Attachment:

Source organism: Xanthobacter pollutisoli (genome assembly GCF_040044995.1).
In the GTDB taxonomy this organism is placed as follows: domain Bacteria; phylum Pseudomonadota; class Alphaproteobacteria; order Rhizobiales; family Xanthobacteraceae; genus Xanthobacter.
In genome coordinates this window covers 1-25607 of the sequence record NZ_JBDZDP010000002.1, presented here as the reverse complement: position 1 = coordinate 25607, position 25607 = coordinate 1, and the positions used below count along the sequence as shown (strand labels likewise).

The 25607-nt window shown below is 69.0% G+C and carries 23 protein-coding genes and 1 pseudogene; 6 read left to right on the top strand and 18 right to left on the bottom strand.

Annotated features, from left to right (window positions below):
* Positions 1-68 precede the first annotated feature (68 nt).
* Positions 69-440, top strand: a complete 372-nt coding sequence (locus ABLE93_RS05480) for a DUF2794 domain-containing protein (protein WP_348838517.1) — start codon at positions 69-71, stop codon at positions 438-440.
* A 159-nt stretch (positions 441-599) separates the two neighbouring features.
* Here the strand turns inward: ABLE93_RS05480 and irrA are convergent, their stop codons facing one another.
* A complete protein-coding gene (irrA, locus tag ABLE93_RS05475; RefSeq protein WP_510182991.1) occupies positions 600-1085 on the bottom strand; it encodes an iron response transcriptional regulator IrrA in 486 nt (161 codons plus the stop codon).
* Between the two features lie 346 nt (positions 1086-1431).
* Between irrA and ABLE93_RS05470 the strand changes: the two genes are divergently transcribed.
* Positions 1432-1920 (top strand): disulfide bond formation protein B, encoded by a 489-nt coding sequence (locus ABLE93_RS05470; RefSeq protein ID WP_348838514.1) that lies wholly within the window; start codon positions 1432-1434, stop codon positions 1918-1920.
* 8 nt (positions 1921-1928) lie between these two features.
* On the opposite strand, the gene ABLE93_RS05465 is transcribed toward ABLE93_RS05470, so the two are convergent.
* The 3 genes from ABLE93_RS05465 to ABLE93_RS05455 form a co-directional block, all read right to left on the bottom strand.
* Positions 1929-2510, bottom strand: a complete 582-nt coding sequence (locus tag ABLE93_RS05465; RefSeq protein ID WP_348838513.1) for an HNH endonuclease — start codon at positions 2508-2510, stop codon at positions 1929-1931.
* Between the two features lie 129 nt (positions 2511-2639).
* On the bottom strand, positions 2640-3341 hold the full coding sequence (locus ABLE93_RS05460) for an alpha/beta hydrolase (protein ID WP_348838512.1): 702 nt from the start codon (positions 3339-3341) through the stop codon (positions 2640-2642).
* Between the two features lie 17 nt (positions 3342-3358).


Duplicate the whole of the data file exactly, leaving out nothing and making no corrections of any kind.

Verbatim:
Source organism: Xanthobacter pollutisoli (genome assembly GCF_040044995.1).
In the GTDB taxonomy this organism is placed as follows: domain Bacteria; phylum Pseudomonadota; class Alphaproteobacteria; order Rhizobiales; family Xanthobacteraceae; genus Xanthobacter.
In genome coordinates this window covers 1-25607 of the sequence record NZ_JBDZDP010000002.1, presented here as the reverse complement: position 1 = coordinate 25607, position 25607 = coordinate 1, and the positions used below count along the sequence as shown (strand labels likewise).

The 25607-nt window shown below is 69.0% G+C and carries 23 protein-coding genes and 1 pseudogene; 6 read left to right on the top strand and 18 right to left on the bottom strand.

Annotated features, from left to right (window positions below):
* Positions 1-68 precede the first annotated feature (68 nt).
* Positions 69-440, top strand: a complete 372-nt coding sequence (locus ABLE93_RS05480) for a DUF2794 domain-containing protein (protein WP_348838517.1) — start codon at positions 69-71, stop codon at positions 438-440.
* A 159-nt stretch (positions 441-599) separates the two neighbouring features.
* Here the strand turns inward: ABLE93_RS05480 and irrA are convergent, their stop codons facing one another.
* A complete protein-coding gene (irrA, locus tag ABLE93_RS05475; RefSeq protein WP_510182991.1) occupies positions 600-1085 on the bottom strand; it encodes an iron response transcriptional regulator IrrA in 486 nt (161 codons plus the stop codon).
* Between the two features lie 346 nt (positions 1086-1431).
* Between irrA and ABLE93_RS05470 the strand changes: the two genes are divergently transcribed.
* Positions 1432-1920 (top strand): disulfide bond formation protein B, encoded by a 489-nt coding sequence (locus ABLE93_RS05470; RefSeq protein ID WP_348838514.1) that lies wholly within the window; start codon positions 1432-1434, stop codon positions 1918-1920.
* 8 nt (positions 1921-1928) lie between these two features.
* On the opposite strand, the gene ABLE93_RS05465 is transcribed toward ABLE93_RS05470, so the two are convergent.
* The 3 genes from ABLE93_RS05465 to ABLE93_RS05455 form a co-directional block, all read right to left on the bottom strand.
* Positions 1929-2510, bottom strand: a complete 582-nt coding sequence (locus tag ABLE93_RS05465; RefSeq protein ID WP_348838513.1) for an HNH endonuclease — start codon at positions 2508-2510, stop codon at positions 1929-1931.
* Between the two features lie 129 nt (positions 2511-2639).
* On the bottom strand, positions 2640-3341 hold the full coding sequence (locus ABLE93_RS05460) for an alpha/beta hydrolase (protein ID WP_348838512.1): 702 nt from the start codon (positions 3339-3341) through the stop codon (positions 2640-2642).
* Between the two features lie 17 nt (positions 3342-3358).